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Posted: February 3, 2012 12:00 a.m.

Hollywood wasn’t his home

“I’m not James Taylor,” laughs Mansfield’s singer/songwriter Johnny Roquemore, known more for his humorous, bluegrass-inspired compositions than the smooth ballads delivered by tweed-clad Taylor. Growing up in DeKalb County, Roquemore picked up an electric guitar at 14 and with a neighborhood band made some “big noise,” he recalled.  “All I ever wanted was an amp taller than me.” In college, he played frat parties in another band, but at the same time, he got hooked on acting and enjoyed a memorable run in the Atlanta theater scene, including a lead in an Alliance Theater production. 

After graduation, Roquemore, the fun-raising musician turned actor, set his sights on Hollywood, hitchhiking cross-country with his girlfriend.  They broke up on the way but finished the trip in San Francisco, after which he took a bus to LA. He found regular work at a restaurant where the staff was all musicians and delivered innovative entertainment alongside the burgers. It was a good living that supported his forays into movie and TV work.  For two seasons, he was the harmonica player on a series called “The Magnificent Seven.” He met and married a California girl, but found he couldn’t make himself fit into the cutthroat Hollywood scene. They ended up with a horse farm in Malibu.

Thirty years passed, and Roquemore’s widowed dad Jack, the longtime Mansfield mayor, was in declining health on the family farm that dated back to a 1784 land grant from the Georgia colony. His wife voted to relocate their hay and horse venture, and so Johnny Roquemore came back to Georgia in 2002, having never intended to return. His dad died in 2003.  

“It was a culture shock to return to Mansfield,” he said, “and for the first six months I had some anxiety and stress.  Now I’ve come to appreciate it.”  That is, until the Georgia Transmission Corporation proposed a high powered electric line through Mansfield threatening to cut directly across his 80-acre farm. The singer/songwriter, farmer and horseman now is becoming an expert on legal issues and negotiation. He’s even gotten a song out of it called “Sticks and Bricks.”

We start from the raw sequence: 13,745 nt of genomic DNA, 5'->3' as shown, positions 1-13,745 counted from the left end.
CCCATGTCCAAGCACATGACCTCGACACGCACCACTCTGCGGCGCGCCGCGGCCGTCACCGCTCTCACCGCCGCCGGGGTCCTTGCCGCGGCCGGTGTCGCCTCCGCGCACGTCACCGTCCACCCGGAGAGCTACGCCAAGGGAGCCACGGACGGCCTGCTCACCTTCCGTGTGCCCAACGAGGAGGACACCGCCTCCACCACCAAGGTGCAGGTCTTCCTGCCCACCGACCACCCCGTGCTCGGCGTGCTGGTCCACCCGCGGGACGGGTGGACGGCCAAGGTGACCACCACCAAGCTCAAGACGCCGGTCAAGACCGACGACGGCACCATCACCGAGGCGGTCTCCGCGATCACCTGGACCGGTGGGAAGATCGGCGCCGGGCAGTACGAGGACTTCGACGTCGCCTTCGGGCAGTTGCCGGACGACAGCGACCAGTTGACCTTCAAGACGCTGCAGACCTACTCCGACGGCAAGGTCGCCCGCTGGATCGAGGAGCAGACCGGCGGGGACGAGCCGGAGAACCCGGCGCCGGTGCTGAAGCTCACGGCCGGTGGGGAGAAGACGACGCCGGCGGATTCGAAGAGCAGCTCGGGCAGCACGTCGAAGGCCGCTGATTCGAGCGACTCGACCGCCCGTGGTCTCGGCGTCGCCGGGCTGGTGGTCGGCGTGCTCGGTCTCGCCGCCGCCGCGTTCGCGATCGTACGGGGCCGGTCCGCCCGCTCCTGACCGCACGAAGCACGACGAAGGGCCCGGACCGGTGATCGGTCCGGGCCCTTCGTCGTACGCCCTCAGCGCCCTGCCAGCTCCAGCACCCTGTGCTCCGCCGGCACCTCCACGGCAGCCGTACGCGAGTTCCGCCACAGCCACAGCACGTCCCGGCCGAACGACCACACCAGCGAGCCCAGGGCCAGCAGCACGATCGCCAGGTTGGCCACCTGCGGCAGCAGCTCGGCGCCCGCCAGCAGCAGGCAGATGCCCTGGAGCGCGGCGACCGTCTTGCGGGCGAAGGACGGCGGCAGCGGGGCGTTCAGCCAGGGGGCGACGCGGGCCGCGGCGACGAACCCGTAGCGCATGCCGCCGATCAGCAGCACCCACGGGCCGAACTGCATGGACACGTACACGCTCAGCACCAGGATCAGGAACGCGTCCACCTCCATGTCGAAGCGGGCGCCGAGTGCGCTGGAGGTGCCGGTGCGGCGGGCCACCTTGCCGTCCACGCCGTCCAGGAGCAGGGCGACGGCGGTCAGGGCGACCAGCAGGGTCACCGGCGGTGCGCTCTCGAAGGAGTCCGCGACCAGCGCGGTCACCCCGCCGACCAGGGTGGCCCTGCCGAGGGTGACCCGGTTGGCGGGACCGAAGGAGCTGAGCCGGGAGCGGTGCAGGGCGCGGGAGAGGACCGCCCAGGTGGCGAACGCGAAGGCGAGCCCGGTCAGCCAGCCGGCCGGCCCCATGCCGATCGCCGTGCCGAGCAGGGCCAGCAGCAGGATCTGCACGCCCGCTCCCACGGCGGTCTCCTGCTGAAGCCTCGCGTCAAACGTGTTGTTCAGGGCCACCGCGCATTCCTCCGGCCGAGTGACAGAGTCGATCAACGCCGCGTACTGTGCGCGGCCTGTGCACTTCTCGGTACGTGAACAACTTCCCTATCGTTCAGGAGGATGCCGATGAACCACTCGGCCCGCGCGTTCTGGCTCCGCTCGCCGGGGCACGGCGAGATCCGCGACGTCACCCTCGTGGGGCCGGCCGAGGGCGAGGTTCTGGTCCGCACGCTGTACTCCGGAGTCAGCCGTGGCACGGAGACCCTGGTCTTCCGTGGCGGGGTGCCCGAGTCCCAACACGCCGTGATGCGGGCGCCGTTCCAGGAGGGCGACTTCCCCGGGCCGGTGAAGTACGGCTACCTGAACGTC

Almost anything can become a song in Johnny Roquemore’s mind. He laughed and said, “The question I hear most is, ‘Are you going to use that?’” He’s “on” all the time, looking for the next phrase or situation that might lend itself to musical interpretation. “I don’t think like everybody else,” he laughed.  A subject like final wishes won’t be maudlin in Roquemore’s hands, but instead a little bit irreverent and boisterous.  “Everything needs a little levity.”

His latest CD is named “Hub Junction,” in homage to what was once billed as the world’s largest rural bus station at the crossroads of highways 11 and 278. On it is the song “Largest Bus Stop,” a place where people “get on buses and never come back,” where they “bought tickets for their destiny.”  That was Roquemore at one time: “If I could just get away from here,” he recalled.

The same CD boasts a tune called “Ruby Tuesday,” from an experience at the restaurant by that name in Tifton. “There I was, a 60-year-old man, and there she was, a waitress all of 22 years old, doing all those things a waitress will do to make you feel special,” he remembers.  “My banjo player John Nipper said, ‘She knows how to make the old men smile,’ and that became a line in the song I wrote about this young girl.  The sad part was that even though I’m 60 years old, I’m still looking at life through the eyes of an 18-year-old.  I thought when I grew up, I’d be somebody else, but I’m not!  That longing for youth is something everybody shares equally.”

Roquemore knows a few other things at his age, including the fact that he has less time to live than what he’s lived before and that he’s not going to change the world at this point. In the liner notes for the CD “Malibu Holiday,” he writes, “Age has a way of making everything so much more important.” In the song “Guy With a Guitar,” he says he “used to sing about hopes and dreams, now I sing about the past.”  

In the same song, he says he’s “done everything I ever wanted to do.”  Johnny Roquemore’s a spiritual man but not in the way of organized religion.  He’s a seeker who believes each of us can manifest exactly the kind of life we want if only we can describe specifically what it should look like. “Too many people just blindly follow whatever is put before them,” he said.   “But anyone can have the life they want if they know exactly what they want. I’ve done it.”

 

Barbara Morgan is a Covington resident with a background in newspaper journalism, state government and politics. 

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